This is the End by Adam Kluger

When it came it was sudden.

There had been a bunch of false alarms and near misses.

Paul Buckington had avoided the inevitable for as long as he could and at some points he thought perhaps, Providence played a part, and at others he credited himself with simply persevering against daunting odds.

It was quite surprising, then, to be the one at the end of the pep talk.

All those years of leading the charge, directing his young troops, inspiring others to take action to get in the fight – now here he was in a crowded coffee shop being told who he was  and that all  he needed to do was right the ship.

It was a surreal moment. He felt like a boxer being told by his corner that not only was he losing the fight but that he was getting embarrassed in the ring.

They stopped talking about strategy and just tried to buoy his spirit and it felt sad in a way. Sad in the way when you know it’s over. Really over. The dream. The vision. The long battle. It was finally done. It was a lost cause that was not worth pursuing. Something new needed to fill the space. But what?

Paul had usually felt somewhat safe and confident that things were going to work out. Rarely did life cooperate, however. He felt as though the meat grinder was always going to miss him even while he could feel the wind of the metal rotors blowing right in his face.

Maybe he was a fool or maybe it was his fucked up upbringing or his unique ability to compartmentalize and ignore reality – he wasn’t sure – all he knew is that he now suddenly found himself deep in debt – in a difficult marriage – with a failing business that was once successful, with middling health and very few viable options.

Another person might be swinging from a rafter or going postal right about now, Buckington just had a feeling that things were going to be OK somehow – he just wasn’t sure how. He also wasn’t really sure he believed that – but he might as well because -why not – you know?

Paul was as low as he had ever been but he had fought back plenty times before and that gave him reason to smile and then he took a moment to remember all the blessings in his life and then that familiar feeling washed over him.


He would go back to making lists and working angles and he would reach out and try to pick himself up – again. Because that’s what you just have to do.

And he thought of his secret fantasies and they inspired him too.

He started to write because while he never could make enough money at it – that just did not seem to matter  – because the feeling that charged through his body – rushed through him as he typed – was his salve – and he knew it did not matter if no one read his words.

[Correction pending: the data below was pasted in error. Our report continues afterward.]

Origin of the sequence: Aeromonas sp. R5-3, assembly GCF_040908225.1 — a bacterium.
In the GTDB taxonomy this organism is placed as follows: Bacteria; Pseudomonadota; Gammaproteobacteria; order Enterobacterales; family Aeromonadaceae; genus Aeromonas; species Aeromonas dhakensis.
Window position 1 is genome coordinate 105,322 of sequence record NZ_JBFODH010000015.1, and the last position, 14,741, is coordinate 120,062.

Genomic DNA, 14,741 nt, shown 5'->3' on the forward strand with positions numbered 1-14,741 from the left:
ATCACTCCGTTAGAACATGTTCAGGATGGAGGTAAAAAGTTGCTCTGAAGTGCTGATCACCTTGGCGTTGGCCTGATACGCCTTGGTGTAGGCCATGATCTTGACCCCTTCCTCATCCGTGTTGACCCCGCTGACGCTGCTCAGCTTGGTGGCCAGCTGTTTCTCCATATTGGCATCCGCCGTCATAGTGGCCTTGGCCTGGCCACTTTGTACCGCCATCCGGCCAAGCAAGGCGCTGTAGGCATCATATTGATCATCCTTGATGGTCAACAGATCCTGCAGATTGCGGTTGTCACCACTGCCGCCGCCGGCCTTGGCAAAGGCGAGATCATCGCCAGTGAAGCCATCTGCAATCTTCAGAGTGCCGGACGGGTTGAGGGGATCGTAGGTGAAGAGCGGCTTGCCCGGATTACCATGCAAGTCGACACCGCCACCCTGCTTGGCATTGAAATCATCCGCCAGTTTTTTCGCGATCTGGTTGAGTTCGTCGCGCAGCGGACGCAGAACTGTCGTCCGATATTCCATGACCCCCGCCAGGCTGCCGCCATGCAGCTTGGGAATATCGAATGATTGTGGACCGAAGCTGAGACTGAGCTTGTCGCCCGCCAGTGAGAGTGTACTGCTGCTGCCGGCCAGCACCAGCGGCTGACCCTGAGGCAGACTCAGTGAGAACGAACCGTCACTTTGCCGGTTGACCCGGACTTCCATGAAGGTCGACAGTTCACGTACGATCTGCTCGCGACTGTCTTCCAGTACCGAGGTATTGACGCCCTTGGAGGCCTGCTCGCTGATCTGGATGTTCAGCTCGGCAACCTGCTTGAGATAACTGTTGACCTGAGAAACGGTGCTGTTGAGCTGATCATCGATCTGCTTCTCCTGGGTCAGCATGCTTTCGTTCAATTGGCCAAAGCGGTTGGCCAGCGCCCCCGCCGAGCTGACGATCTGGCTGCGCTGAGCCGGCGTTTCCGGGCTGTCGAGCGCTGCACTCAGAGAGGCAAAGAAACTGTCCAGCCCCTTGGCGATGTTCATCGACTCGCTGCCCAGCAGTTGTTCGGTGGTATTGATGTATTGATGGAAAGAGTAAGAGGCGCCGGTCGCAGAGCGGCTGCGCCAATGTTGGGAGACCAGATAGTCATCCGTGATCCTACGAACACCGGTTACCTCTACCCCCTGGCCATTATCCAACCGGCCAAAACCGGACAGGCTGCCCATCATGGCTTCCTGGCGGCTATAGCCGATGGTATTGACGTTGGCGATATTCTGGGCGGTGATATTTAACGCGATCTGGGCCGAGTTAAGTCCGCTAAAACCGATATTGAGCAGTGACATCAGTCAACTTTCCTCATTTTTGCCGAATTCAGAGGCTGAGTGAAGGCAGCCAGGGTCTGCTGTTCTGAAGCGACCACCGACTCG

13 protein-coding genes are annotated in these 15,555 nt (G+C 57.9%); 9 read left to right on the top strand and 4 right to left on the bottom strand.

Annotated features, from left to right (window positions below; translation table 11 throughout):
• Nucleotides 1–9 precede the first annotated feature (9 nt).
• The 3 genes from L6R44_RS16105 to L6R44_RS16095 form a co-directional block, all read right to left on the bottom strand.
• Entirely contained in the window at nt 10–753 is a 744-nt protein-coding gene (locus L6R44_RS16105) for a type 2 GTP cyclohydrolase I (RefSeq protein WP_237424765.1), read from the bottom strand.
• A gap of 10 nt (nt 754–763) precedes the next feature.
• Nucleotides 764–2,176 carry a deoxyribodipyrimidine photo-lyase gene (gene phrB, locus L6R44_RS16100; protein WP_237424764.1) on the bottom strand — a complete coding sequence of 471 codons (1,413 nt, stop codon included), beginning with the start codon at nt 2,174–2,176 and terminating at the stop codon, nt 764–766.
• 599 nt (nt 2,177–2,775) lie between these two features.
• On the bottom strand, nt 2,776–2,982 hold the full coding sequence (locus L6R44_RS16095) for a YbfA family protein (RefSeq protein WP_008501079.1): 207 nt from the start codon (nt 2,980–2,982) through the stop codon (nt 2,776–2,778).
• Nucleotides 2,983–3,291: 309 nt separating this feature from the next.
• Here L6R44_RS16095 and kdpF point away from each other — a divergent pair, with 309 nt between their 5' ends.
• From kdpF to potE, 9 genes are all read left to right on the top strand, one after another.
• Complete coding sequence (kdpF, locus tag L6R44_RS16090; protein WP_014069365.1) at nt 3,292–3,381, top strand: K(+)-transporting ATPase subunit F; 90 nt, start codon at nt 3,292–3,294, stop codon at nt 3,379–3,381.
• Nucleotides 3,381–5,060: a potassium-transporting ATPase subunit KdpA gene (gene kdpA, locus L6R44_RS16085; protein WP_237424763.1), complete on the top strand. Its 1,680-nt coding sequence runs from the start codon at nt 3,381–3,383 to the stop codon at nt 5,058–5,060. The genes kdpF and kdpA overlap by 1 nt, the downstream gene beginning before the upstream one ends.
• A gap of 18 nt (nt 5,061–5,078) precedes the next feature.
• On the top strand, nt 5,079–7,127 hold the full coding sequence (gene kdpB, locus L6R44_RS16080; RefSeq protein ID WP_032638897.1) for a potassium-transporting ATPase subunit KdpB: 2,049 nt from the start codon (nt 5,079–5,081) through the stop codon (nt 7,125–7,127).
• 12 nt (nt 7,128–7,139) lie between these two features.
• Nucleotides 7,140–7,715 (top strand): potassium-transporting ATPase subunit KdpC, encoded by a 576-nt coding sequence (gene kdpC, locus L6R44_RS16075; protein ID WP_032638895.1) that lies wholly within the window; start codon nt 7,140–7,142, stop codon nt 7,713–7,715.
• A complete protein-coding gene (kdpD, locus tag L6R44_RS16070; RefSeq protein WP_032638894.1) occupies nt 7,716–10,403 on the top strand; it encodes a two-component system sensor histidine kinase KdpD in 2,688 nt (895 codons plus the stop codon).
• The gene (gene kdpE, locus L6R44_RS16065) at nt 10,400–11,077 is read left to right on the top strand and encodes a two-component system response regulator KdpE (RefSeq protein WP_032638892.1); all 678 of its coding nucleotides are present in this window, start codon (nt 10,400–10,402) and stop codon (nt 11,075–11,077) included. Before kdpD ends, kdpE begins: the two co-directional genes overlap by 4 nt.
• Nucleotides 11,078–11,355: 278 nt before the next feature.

He knew that his writing was his secret and if others found him out it did not really matter.

The moment for him was the rush he felt as he typed away and the ugliness and fear slowly dissipated.

Maybe one day, I’ll get published, he thought for the millionth time, only to ultimately dismiss his secret wish as a foolish indulgence. He was a tough critic – especially of his own stuff.

Buckington would go to bookstores and open a book and flip through the pages and know instantly if he had hit Pay Dirt or stumbled onto more shit. Another faker. Another terrible writer. Another cute talker. Another person in love with their words and not aware they are strangling the page.

It was so easy to spot good writing, Buckington thought to himself. It grabs you. It forces you to want to keep reading. By the flow, the melody and the story telling. Good writing feels fresh and accessible and funny and sad and real and invites you in.

Bad writing is none of that. It prances around foolishly like an absurd clown. A charlatan in gaudy rags made up of false words and pretentious phrases lacking heart, or guts or humanity or humor.

A good piece of writing is like good music. it engages your senses and works on all levels. It just works and you know it and you appreciate it when you see it.

After he finished his short story, and hit the coffee -pot for a re-fill, Paul Buckington started getting to work on a new “to-do” list, the wife was due home any minute and there was sure to be a lot to discuss.

Adam Kluger

Banner Image: Pixabay


3 thoughts on “This is the End by Adam Kluger

  1. hi Adam, there is a sort of self reflection in this story – not necessarily about the writer. ‘Hope’ is such an 18c word used by over enthusiastic philanthropists who would use religious connotations to generate their own importance (my opinion). Take the fact we have lots of “Hope Streets” in our towns. Ironically we have our Sheriff Court located in Hope St.
    I enjoyed this as it tended to share the exasperations of many in humanity.


  2. Hi Adam,
    I wish I had thought or had the skill to be as articulate and to use this as a Saturday’s Post!!
    It is relevant to all of us who pick up a pen!
    A perceptive piece of writing on writing!
    All the very best my friend.


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